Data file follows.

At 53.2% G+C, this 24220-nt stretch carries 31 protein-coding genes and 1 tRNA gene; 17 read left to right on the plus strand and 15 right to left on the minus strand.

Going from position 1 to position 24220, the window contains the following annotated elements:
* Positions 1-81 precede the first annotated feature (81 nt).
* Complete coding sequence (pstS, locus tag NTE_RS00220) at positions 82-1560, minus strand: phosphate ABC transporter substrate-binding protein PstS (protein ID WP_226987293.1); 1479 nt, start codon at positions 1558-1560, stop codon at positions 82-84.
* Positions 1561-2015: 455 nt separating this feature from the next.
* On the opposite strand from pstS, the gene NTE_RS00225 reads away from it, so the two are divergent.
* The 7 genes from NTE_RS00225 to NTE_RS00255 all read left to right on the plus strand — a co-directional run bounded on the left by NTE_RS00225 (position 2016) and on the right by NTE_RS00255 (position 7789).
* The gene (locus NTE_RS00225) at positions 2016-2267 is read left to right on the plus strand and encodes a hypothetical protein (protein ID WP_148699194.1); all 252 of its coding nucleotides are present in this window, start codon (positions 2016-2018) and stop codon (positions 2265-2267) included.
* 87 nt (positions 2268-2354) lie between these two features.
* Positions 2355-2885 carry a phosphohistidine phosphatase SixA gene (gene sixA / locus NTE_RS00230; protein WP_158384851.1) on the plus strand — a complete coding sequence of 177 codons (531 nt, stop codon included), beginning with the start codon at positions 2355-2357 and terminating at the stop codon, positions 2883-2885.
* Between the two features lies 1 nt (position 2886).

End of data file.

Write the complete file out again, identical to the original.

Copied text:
At 53.2% G+C, this 24220-nt stretch carries 31 protein-coding genes and 1 tRNA gene; 17 read left to right on the plus strand and 15 right to left on the minus strand.

Going from position 1 to position 24220, the window contains the following annotated elements:
* Positions 1-81 precede the first annotated feature (81 nt).
* Complete coding sequence (pstS, locus tag NTE_RS00220) at positions 82-1560, minus strand: phosphate ABC transporter substrate-binding protein PstS (protein ID WP_226987293.1); 1479 nt, start codon at positions 1558-1560, stop codon at positions 82-84.
* Positions 1561-2015: 455 nt separating this feature from the next.
* On the opposite strand from pstS, the gene NTE_RS00225 reads away from it, so the two are divergent.
* The 7 genes from NTE_RS00225 to NTE_RS00255 all read left to right on the plus strand — a co-directional run bounded on the left by NTE_RS00225 (position 2016) and on the right by NTE_RS00255 (position 7789).
* The gene (locus NTE_RS00225) at positions 2016-2267 is read left to right on the plus strand and encodes a hypothetical protein (protein ID WP_148699194.1); all 252 of its coding nucleotides are present in this window, start codon (positions 2016-2018) and stop codon (positions 2265-2267) included.
* 87 nt (positions 2268-2354) lie between these two features.
* Positions 2355-2885 carry a phosphohistidine phosphatase SixA gene (gene sixA / locus NTE_RS00230; protein WP_158384851.1) on the plus strand — a complete coding sequence of 177 codons (531 nt, stop codon included), beginning with the start codon at positions 2355-2357 and terminating at the stop codon, positions 2883-2885.
* Between the two features lies 1 nt (position 2886).